The German composer, organist, copyist and music editor, Hieronymus Praetorius, was the son of Jacob Praetorius. After receiving his first organ instruction from his father, he studied at Hamburg with Hinrich thor Molen during 1573 and at Cologne with Albinus Walran from 1574 to 1576. His first position was as organist at Erfurt from 1580 to 1582, when he returned to Hamburg as assistant organist to his father at the Jacobikirche (with the chapel of St Gertrud); on his father’s death in 1586 he became first organist, and he held this post until his death. He took part in the Gröningen organ examination of 1596, which Hans Leo Hassler and Michael Praetorius also attended; this was probably his only personal contact with other composers of polychoral works. Three of his four sons were musicians too….the third son, Michael, published a five-part wedding motet at Hamburg in 1619 and died at Antwerp possibly in 1624.
All but five of Praetorius’s masses, motets and vocal Magnificat settings were published between 1616 and 1625 in Hamburg as a five-volume collected edition. Some of the volumes had been published in earlier editions and a number of motets from the first two volumes appeared in the printed collections of Bodenschatz, Phalèse and Schadaeus. All of Praetorius’s masses are parody masses, four based on his own motets and the other two on motets by Jacob Meiland and Stefano Felis. His 102 motets set mostly psalm and antiphon texts, but he also composed several wedding motets to non-liturgical Latin texts which were both published separately and in the collected edition. Of the six motets with German texts two incorporate traditional melodies, Ein Kindelein so löbelich and Herr Gott dich loben wir (the German Te Deum). 50 of the motets are polychoral compositions for eight to 20 voices divided into two, three or four choirs. They were among the earliest Venetian-inspired music to be published in north Germany and are Praetorius’s most progressive and important works. These are similar in style to the polychoral motets of Hassler, but the expression of the text is more vivid because Praetorius introduces greater contrasts of texture, harmony and rhythm. They are less homophonic than such works by many other composers because of the extensive use of imitation and the breaking up of basically chordal structures by rhythmically and motivically active inner parts. The total vocal range frequently spans more than three octaves, and there are frequent contrasts of high and low vocal groupings. Apart from an optional basso seguente, no parts are prescribed for instruments, but contemporary documents from Hamburg describe performances of Praetorius’s motets with instruments supporting or replacing voices. His finest polychoral motets are Cantate Domino, Decantabat populus Israel, Ein Kindelein so löbelich and Herr Gott dich loben wir (first performed in 1607). Embellished versions of his motets by Johann Heinrich Scheidemann and other organists are in organ tablatures at Lüneburg, Munich, Pelplin, Regensburg and elsewhere. The nine eight-voice Magnificat settings, one in each tone and an additional one in the fifth tone, provide music for the even-numbered verses; the imitative textures are derived from the tone formulae. The second Magnificat in the fifth tone concludes with settings of the Christmas carols Joseph, lieber Joseph mein and In dulci jubilo.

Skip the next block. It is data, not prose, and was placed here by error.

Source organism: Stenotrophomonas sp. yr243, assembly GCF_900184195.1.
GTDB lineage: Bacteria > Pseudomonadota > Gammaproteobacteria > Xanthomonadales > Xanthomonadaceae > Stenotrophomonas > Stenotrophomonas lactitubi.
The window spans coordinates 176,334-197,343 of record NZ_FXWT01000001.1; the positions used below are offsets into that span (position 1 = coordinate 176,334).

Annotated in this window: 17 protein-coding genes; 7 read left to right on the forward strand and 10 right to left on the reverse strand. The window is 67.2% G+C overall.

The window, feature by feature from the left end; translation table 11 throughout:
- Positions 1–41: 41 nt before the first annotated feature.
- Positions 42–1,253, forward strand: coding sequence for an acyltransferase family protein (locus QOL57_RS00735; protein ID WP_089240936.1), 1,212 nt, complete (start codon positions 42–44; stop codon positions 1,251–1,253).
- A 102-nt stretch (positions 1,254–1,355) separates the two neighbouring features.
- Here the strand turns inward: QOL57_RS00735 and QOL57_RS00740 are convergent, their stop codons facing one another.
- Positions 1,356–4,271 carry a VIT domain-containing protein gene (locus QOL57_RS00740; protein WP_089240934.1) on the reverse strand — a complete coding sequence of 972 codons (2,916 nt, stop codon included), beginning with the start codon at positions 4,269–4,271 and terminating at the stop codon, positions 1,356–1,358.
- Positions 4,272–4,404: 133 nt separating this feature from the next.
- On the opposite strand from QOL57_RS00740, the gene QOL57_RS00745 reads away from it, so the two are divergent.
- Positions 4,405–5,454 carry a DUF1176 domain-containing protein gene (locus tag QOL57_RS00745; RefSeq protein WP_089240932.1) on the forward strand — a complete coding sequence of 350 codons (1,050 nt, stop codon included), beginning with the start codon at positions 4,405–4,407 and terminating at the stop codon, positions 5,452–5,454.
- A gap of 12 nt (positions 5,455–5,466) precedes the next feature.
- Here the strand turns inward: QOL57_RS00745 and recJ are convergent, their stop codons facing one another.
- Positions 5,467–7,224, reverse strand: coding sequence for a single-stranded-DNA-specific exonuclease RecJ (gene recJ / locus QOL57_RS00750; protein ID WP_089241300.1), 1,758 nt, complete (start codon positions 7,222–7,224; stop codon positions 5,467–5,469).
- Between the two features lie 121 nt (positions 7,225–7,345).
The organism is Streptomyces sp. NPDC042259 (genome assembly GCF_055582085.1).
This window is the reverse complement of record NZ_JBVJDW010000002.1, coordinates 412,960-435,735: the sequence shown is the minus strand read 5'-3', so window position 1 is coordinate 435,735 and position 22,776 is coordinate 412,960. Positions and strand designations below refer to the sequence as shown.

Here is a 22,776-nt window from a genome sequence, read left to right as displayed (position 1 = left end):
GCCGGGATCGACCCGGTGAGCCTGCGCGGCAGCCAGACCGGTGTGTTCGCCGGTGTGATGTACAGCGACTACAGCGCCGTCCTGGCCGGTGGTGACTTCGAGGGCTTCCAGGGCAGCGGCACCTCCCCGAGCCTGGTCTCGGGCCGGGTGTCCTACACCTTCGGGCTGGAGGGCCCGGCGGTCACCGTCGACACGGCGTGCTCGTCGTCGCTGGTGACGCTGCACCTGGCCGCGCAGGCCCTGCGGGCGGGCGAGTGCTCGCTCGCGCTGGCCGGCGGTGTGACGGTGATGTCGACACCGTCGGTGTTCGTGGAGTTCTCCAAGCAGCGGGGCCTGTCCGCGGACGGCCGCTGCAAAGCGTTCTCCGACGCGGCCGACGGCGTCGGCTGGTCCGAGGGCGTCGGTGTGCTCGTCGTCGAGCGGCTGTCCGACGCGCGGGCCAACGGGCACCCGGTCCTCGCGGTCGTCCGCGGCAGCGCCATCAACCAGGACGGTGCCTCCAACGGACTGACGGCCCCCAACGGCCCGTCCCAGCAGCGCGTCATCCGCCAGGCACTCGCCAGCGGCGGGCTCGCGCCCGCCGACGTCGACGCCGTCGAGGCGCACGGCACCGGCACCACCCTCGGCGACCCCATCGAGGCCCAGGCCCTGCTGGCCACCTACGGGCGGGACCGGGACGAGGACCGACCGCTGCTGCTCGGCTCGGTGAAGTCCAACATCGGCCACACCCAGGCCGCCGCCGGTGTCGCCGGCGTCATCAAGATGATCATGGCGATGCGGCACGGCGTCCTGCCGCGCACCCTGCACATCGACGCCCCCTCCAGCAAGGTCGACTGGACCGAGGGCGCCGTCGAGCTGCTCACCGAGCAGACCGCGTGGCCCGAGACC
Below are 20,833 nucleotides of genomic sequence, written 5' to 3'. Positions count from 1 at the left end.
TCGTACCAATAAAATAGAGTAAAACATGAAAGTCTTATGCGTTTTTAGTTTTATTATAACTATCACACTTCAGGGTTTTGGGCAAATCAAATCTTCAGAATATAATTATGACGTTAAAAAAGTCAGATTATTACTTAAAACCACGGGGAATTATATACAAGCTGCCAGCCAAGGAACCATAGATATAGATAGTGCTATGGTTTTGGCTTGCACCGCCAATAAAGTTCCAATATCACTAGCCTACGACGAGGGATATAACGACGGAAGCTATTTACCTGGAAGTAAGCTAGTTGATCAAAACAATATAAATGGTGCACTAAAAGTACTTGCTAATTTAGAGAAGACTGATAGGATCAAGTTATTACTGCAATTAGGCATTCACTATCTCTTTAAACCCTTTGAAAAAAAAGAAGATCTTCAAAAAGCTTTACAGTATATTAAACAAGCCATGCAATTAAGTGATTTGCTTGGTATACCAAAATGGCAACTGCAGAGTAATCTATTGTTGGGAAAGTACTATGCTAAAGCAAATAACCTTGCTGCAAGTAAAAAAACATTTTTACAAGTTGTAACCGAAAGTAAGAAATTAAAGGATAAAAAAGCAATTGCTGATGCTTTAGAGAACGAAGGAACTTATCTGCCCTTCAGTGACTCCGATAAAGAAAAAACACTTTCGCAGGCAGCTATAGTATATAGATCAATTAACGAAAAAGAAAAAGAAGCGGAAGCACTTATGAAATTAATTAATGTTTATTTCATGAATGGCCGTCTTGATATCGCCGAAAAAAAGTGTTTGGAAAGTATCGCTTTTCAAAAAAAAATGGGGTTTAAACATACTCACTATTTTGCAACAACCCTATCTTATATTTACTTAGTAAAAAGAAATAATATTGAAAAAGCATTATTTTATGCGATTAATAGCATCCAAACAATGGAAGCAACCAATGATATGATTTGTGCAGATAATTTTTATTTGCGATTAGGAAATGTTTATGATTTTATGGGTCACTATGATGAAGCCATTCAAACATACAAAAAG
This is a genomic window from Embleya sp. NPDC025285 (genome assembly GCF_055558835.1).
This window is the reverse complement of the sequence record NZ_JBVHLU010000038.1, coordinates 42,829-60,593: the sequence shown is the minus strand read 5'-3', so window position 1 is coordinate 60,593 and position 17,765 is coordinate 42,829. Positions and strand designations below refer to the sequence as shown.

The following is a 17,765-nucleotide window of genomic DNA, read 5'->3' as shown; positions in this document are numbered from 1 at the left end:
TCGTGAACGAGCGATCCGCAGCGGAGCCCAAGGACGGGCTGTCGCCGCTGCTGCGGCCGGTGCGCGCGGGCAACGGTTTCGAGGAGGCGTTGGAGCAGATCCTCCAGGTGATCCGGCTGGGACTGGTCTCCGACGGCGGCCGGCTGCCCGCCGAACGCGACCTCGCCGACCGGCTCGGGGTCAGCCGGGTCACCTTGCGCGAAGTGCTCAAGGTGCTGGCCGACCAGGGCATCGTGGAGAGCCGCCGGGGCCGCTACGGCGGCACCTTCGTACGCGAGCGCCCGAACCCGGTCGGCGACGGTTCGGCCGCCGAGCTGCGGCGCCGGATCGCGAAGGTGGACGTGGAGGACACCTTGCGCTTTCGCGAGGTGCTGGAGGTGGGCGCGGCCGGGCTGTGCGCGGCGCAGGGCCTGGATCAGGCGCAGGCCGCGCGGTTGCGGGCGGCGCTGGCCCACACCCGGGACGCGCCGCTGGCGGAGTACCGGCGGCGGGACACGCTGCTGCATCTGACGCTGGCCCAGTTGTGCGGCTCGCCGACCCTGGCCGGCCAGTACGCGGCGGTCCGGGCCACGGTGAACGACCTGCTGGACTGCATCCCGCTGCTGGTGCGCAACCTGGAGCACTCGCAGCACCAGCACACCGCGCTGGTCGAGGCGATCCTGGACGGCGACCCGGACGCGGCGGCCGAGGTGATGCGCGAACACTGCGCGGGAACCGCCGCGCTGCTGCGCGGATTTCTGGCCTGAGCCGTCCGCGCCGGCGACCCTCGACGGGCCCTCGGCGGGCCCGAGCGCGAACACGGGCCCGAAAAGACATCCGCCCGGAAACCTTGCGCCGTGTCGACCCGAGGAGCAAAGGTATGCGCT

In 1587 Praetorius compiled and copied a collection of monophonic German and Latin service music for the Hamburg churches, containing the chants for Matins, Mass and Vespers for the Sundays and feast days of the church year. It may have served as the model for Franz Eler’s Cantica sacra (Hamburg, 1588), the contents of which are similar but not identical. Praetorius was also the chief compiler of the Melodeyen Gesangbuch (Hamburg, 1604), a collection of 88 four-part German chorale settings by the organists of the four largest Hamburg churches. It is the first German collection to specify organ accompaniment to congregational singing of chorales and includes 21 of his own harmonizations. The other three composers represented are Joachim Decker, Jacob Praetorius (ii) and David Scheidemann, father of Johann Heinrich Scheidemann.
The only organ works definitely by Praetorius are a complete set of eight Magnificat settings in the Visby (Petri) Tablature, which were composed by 1611, an additional Magnificat in the first tone in the Clausthal-Zellerfeld Tablature, and two chorale settings. The modified cantus firmus technique employed in the Magnificat settings presents the notes of the tone in the tenor, cantus and bass parts, separated by freely contrapuntal and figurative interludes and imitative fugatos on motifs from the tones. Some are closely related to his vocal Magnificat settings of 1602. They are full-textured works, often in five real parts, and were certainly designed for a large organ, including pedal (the organ that Praetorius played at the Jacobikirche, Hamburg, is described by Michael Praetorius in Syntagma musicum, ii, Wolfenbüttel, 1618, 2/1619/R). The eight Magnificat settings in the Visby Tablature are the earliest unified set of organ works by a north German composer. On stylistic grounds it is highly probable that Praetorius also composed almost all of the anonymous organ pieces - settings of hymns, sequences and Mass items – in the Visby Tablature. The case for his authorship is convincingly argued by Kite-Powell. If these works are indeed by him he must be considered the founder of 17th-century German organ music and, next to Michael Praetorius, the leading north German composer of the early 17th century.